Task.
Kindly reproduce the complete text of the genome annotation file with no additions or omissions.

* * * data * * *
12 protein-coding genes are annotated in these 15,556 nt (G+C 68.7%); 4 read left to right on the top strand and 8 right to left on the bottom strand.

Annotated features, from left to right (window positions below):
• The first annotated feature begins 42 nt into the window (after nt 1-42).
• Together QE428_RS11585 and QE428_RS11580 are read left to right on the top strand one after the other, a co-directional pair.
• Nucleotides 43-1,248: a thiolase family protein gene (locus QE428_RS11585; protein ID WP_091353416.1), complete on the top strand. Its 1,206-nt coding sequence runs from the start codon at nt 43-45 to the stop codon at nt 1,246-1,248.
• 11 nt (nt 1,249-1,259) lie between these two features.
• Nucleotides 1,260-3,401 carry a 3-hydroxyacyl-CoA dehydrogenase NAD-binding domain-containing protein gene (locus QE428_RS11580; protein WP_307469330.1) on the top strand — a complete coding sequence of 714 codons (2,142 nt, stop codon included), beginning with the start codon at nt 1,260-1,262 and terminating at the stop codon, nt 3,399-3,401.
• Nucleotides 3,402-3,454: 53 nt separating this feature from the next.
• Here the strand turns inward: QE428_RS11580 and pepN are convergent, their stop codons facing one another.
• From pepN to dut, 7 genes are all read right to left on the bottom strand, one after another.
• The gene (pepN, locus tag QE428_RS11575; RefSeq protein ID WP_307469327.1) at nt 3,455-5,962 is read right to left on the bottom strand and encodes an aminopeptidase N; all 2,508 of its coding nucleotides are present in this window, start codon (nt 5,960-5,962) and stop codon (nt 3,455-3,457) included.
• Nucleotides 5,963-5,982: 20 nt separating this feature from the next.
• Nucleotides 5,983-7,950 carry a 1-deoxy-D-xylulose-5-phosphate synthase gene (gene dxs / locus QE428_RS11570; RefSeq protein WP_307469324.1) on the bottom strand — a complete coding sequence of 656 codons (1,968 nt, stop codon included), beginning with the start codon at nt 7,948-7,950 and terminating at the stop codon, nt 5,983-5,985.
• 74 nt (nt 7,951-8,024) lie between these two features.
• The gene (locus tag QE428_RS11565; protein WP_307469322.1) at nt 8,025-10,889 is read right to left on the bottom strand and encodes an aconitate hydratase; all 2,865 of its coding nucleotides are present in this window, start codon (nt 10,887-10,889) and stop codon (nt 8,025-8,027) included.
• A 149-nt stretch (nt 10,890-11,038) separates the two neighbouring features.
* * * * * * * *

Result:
12 protein-coding genes are annotated in these 15,556 nt (G+C 68.7%); 4 read left to right on the top strand and 8 right to left on the bottom strand.

Annotated features, from left to right (window positions below):
• The first annotated feature begins 42 nt into the window (after nt 1-42).
• Together QE428_RS11585 and QE428_RS11580 are read left to right on the top strand one after the other, a co-directional pair.
• Nucleotides 43-1,248: a thiolase family protein gene (locus QE428_RS11585; protein ID WP_091353416.1), complete on the top strand. Its 1,206-nt coding sequence runs from the start codon at nt 43-45 to the stop codon at nt 1,246-1,248.
• 11 nt (nt 1,249-1,259) lie between these two features.
• Nucleotides 1,260-3,401 carry a 3-hydroxyacyl-CoA dehydrogenase NAD-binding domain-containing protein gene (locus QE428_RS11580; protein WP_307469330.1) on the top strand — a complete coding sequence of 714 codons (2,142 nt, stop codon included), beginning with the start codon at nt 1,260-1,262 and terminating at the stop codon, nt 3,399-3,401.
• Nucleotides 3,402-3,454: 53 nt separating this feature from the next.
• Here the strand turns inward: QE428_RS11580 and pepN are convergent, their stop codons facing one another.
• From pepN to dut, 7 genes are all read right to left on the bottom strand, one after another.
• The gene (pepN, locus tag QE428_RS11575; RefSeq protein ID WP_307469327.1) at nt 3,455-5,962 is read right to left on the bottom strand and encodes an aminopeptidase N; all 2,508 of its coding nucleotides are present in this window, start codon (nt 5,960-5,962) and stop codon (nt 3,455-3,457) included.
• Nucleotides 5,963-5,982: 20 nt separating this feature from the next.
• Nucleotides 5,983-7,950 carry a 1-deoxy-D-xylulose-5-phosphate synthase gene (gene dxs / locus QE428_RS11570; RefSeq protein WP_307469324.1) on the bottom strand — a complete coding sequence of 656 codons (1,968 nt, stop codon included), beginning with the start codon at nt 7,948-7,950 and terminating at the stop codon, nt 5,983-5,985.
• 74 nt (nt 7,951-8,024) lie between these two features.
• The gene (locus tag QE428_RS11565; protein WP_307469322.1) at nt 8,025-10,889 is read right to left on the bottom strand and encodes an aconitate hydratase; all 2,865 of its coding nucleotides are present in this window, start codon (nt 10,887-10,889) and stop codon (nt 8,025-8,027) included.
• A 149-nt stretch (nt 10,890-11,038) separates the two neighbouring features.